VLADIVOSTOK, Russia (Reuters) – Asia-Pacific nations including China, the United States and Russia will promise measures to boost growth on Sunday and reject limits on food exports to try to revive the flagging global economy.
Countries on the Pacific Rim were expected to end a two-day summit on an island off the Russian port city of Vladivostok by expressing concern about the fragile state of the world economy, global food security and growing signs of protectionism.
The 21 members of the Asian-Pacific Economic Cooperation (APEC) group agreed to slash import duties on “green technology,” take steps to bolster growth and liberalize trade to counter problems heightened by Europe’s debt crisis.
“There’s a general sense that the world economy is a little fragile … but there’s confidence that we can get through this,” New Zealand Prime Minister John Key told reporters before talks began on the final day of their summit.
Several countries were worried that moves to crack down on protectionism were “going backwards,” Key said, adding: “The risk is that people will return to a fortress mentality.”
APEC, which also groups Japan, Malaysia, Indonesia, Canada and South Korea, makes decisions by consensus and its moves are not binding. But its influence is growing as Europe’s declines. It accounts for 40 percent of the world’s population, 54 percent of its economic output and 44 percent of its trade.
Despite a drought that has hit crops in the United States and Russia, which are global wheat suppliers, the leaders agreed not to limit food exports and underlined the importance of open markets to ensure reliable food supplies.
They also endorsed a list of 54 environmental goods on which import duties will be reduced to no more than 5 percent by 2015, including equipment for renewable energy, waste treatment and environmental monitoring.
The 21 APEC members were also expected to confirm a commitment to a 10-percent improvement by 2015 in the efficiency of industrial supply chains, by clearing transport bottlenecks and streamlining customs procedures.
Asked about a call by Putin to reserve the right to protect some goods during times of crisis, Key said: “I can’t see that being accepted at all.”
US, RUSSIA LOOK TO ASIA
Putin used the summit to grandstand four months after returning to the Kremlin and less than a month after Moscow joined the World Trade Organization (WTO). Underlining Russia’s growing status as a wheat supplier, he said Russia would ramp up grain production and more than double exports by 2020.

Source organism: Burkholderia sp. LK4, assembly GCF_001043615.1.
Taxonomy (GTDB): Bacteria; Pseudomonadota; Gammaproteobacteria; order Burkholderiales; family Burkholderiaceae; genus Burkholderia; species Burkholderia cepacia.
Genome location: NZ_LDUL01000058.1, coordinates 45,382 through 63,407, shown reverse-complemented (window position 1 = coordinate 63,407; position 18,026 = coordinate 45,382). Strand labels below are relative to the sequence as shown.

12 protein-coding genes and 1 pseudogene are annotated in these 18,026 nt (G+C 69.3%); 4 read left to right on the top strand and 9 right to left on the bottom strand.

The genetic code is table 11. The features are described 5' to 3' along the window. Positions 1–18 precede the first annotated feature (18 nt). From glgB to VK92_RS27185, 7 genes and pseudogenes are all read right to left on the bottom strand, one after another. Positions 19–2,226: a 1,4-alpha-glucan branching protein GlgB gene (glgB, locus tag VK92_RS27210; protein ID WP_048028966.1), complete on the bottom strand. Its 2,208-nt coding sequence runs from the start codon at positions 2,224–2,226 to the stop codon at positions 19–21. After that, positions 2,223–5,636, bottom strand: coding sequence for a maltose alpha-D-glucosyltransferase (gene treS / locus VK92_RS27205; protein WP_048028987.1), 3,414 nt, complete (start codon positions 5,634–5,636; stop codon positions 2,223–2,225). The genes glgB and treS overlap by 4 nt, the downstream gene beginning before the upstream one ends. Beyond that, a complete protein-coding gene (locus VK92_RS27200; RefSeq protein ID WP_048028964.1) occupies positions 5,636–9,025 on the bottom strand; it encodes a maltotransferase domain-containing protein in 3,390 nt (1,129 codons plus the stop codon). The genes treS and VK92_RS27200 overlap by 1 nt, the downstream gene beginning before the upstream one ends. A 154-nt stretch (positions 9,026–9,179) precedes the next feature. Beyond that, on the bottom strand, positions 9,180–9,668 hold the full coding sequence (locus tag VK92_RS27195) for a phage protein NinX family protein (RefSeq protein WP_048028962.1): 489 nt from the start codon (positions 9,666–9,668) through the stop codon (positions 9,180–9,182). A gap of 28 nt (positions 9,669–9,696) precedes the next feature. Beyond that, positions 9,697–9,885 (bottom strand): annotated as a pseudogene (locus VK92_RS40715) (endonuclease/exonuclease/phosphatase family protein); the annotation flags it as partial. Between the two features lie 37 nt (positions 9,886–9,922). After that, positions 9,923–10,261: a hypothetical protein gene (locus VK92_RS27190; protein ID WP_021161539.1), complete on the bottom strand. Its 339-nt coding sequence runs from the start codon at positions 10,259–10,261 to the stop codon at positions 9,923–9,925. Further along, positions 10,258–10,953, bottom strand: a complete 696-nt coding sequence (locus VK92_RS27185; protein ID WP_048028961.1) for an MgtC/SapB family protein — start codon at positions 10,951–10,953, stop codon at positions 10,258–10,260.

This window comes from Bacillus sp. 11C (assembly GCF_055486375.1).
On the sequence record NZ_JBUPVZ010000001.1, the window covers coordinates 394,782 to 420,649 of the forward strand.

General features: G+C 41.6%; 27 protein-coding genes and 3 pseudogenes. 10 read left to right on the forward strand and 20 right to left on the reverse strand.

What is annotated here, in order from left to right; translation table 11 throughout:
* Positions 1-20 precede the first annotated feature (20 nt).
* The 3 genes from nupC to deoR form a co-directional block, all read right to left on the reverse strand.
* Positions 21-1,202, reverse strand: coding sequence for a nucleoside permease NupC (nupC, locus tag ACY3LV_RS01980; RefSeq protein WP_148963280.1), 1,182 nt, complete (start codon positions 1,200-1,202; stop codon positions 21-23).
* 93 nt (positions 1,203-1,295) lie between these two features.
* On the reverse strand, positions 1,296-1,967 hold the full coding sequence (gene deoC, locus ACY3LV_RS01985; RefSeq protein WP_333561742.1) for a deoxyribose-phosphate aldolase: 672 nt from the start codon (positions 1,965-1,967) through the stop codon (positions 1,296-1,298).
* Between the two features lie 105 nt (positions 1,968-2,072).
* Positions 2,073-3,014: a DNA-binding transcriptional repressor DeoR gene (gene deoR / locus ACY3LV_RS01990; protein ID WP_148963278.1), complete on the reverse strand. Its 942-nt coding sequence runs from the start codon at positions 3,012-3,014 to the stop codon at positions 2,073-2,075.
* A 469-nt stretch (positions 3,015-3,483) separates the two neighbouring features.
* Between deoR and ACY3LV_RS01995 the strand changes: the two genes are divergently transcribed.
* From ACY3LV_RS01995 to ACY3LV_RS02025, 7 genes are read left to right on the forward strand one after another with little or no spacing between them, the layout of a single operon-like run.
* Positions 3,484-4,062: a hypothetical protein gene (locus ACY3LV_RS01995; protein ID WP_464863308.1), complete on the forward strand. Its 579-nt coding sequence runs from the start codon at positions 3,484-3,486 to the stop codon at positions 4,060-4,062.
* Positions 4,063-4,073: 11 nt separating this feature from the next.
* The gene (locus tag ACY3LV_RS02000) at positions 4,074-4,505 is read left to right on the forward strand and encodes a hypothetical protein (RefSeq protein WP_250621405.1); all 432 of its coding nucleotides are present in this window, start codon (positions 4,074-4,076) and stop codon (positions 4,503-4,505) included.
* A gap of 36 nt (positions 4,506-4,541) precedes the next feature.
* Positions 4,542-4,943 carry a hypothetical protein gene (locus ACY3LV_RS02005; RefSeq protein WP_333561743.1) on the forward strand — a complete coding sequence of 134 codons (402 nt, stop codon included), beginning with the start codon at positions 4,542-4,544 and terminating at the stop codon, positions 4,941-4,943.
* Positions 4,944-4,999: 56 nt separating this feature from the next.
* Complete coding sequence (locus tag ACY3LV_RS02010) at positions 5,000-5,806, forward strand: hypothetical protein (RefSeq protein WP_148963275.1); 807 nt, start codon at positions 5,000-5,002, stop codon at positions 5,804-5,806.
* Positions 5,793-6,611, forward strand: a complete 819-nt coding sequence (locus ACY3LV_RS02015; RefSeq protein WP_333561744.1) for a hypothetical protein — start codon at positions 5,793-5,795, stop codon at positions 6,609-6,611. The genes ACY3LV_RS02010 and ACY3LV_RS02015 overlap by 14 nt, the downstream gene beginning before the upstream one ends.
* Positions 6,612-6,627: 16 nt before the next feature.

Russia and the United States are both looking to Asia, where economic growth is relatively strong, in a pivotal turn to boost their economies following the 2008-09 global financial crisis.
“It is absolutely clear that the most important region for economic growth this decade – and probably the next decade – will be the Pacific,” said Mexican President Felipe Calderon.
Hosting the summit on an island linked to the mainland by a spectacular new $1-billion bridge, a symbol of Moscow’s decision to look east, Putin has advertised his vast country at the summit as a gateway for Asia to European markets.
Chinese President Hu Jintao promised that his country, the world’s second largest economy and Asia’s biggest, would rebalance its economy to secure stable and robust growth after a slowdown that has hit the entire region.
In a sign of Russia’s intent, state-controlled gas monopoly Gazprom (GAZP.MM) signed an agreement with Japan to develop plans for a $7 billion liquefied natural gas plant on Russia’s Pacific coast.
For his part, Hu spelled out a plan to pump $157 billion into infrastructure investments in agriculture, energy, railways and roads in China.
Businessmen who met on Vladivostok’s Russky Island before the summit welcomed Hu’s plan. Others, such as Scott Price, CEO and president of Walmart Asia (WMT.N), said China still offered huge upside potential despite its slowing growth.
“When a car stops going at 100 miles an hour and only goes 69, it’s still going pretty fast. A Chinese economy growing at 7.5 percent is still a very attractive market,” he said.
Russian tycoon Oleg Deripaska, whose business ranges from aluminum production to construction, welcomed Hu’s infrastructure plan.
“We have a discussion on many different projects with Chinese companies on developing of ports, developing of new mines, increasing production at existing facilities,” Deripaska told Reuters.
Despite pledging to “build bridges, not walls” to trade and investment, China and Russia have also been challenged by Europe over trade practices it regards as limiting free competition, and a gas-pricing war is brewing between Brussels and Moscow.
Cooperation in APEC is hindered by territorial and other disputes among some members, and U.S. officials said part of Secretary of State Hillary Clinton’s mission at the summit had been to assess former Cold War foe Russia’s eastward drive.
She was standing in for President Barack Obama and had only a brief meeting with Putin. The summit’s impact may also be watered down by the fact that the terms of some of the other leaders, such as Hu, will end soon.
(Writing by Timothy Heritage, Addiitonal reporting by Katya Golubkoa, Andrey Ostroukh, Kiryl Sukhotskiu, Gleb Bryanski and Denis Pinchuk, Editing by Todd Eastham)